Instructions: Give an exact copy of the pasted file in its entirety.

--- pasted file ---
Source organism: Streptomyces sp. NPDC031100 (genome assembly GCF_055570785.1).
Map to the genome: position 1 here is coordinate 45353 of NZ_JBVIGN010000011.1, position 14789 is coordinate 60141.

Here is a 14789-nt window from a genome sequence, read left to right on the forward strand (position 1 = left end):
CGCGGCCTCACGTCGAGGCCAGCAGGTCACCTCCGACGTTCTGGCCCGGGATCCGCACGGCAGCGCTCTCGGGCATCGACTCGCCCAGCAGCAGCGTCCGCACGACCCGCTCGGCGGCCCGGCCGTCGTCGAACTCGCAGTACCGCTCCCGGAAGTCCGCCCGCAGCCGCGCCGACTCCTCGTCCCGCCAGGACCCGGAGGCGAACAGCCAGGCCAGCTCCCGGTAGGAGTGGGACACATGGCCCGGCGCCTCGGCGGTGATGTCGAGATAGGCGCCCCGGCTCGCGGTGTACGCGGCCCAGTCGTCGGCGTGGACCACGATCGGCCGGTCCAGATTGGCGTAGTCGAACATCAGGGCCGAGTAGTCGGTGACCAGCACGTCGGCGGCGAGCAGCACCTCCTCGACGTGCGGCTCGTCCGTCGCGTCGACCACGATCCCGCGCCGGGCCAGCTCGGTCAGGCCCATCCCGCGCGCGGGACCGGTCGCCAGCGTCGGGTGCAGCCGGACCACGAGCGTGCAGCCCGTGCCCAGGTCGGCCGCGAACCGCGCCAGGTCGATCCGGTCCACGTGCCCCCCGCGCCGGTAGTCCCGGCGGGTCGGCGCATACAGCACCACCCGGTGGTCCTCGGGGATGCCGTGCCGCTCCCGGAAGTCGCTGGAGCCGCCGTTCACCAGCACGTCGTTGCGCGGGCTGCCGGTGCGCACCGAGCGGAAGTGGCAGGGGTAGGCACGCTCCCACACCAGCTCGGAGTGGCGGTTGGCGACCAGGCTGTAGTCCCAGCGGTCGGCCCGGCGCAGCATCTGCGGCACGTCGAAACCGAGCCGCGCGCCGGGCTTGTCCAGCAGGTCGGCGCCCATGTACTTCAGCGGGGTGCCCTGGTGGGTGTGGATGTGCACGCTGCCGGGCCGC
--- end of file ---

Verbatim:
Source organism: Streptomyces sp. NPDC031100 (genome assembly GCF_055570785.1).
Map to the genome: position 1 here is coordinate 45353 of NZ_JBVIGN010000011.1, position 14789 is coordinate 60141.

Here is a 14789-nt window from a genome sequence, read left to right on the forward strand (position 1 = left end):
CGCGGCCTCACGTCGAGGCCAGCAGGTCACCTCCGACGTTCTGGCCCGGGATCCGCACGGCAGCGCTCTCGGGCATCGACTCGCCCAGCAGCAGCGTCCGCACGACCCGCTCGGCGGCCCGGCCGTCGTCGAACTCGCAGTACCGCTCCCGGAAGTCCGCCCGCAGCCGCGCCGACTCCTCGTCCCGCCAGGACCCGGAGGCGAACAGCCAGGCCAGCTCCCGGTAGGAGTGGGACACATGGCCCGGCGCCTCGGCGGTGATGTCGAGATAGGCGCCCCGGCTCGCGGTGTACGCGGCCCAGTCGTCGGCGTGGACCACGATCGGCCGGTCCAGATTGGCGTAGTCGAACATCAGGGCCGAGTAGTCGGTGACCAGCACGTCGGCGGCGAGCAGCACCTCCTCGACGTGCGGCTCGTCCGTCGCGTCGACCACGATCCCGCGCCGGGCCAGCTCGGTCAGGCCCATCCCGCGCGCGGGACCGGTCGCCAGCGTCGGGTGCAGCCGGACCACGAGCGTGCAGCCCGTGCCCAGGTCGGCCGCGAACCGCGCCAGGTCGATCCGGTCCACGTGCCCCCCGCGCCGGTAGTCCCGGCGGGTCGGCGCATACAGCACCACCCGGTGGTCCTCGGGGATGCCGTGCCGCTCCCGGAAGTCGCTGGAGCCGCCGTTCACCAGCACGTCGTTGCGCGGGCTGCCGGTGCGCACCGAGCGGAAGTGGCAGGGGTAGGCACGCTCCCACACCAGCTCGGAGTGGCGGTTGGCGACCAGGCTGTAGTCCCAGCGGTCGGCCCGGCGCAGCATCTGCGGCACGTCGAAACCGAGCCGCGCGCCGGGCTTGTCCAGCAGGTCGGCGCCCATGTACTTCAGCGGGGTGCCCTGGTGGGTGTGGATGTGCACGCTGCCGGGCCGC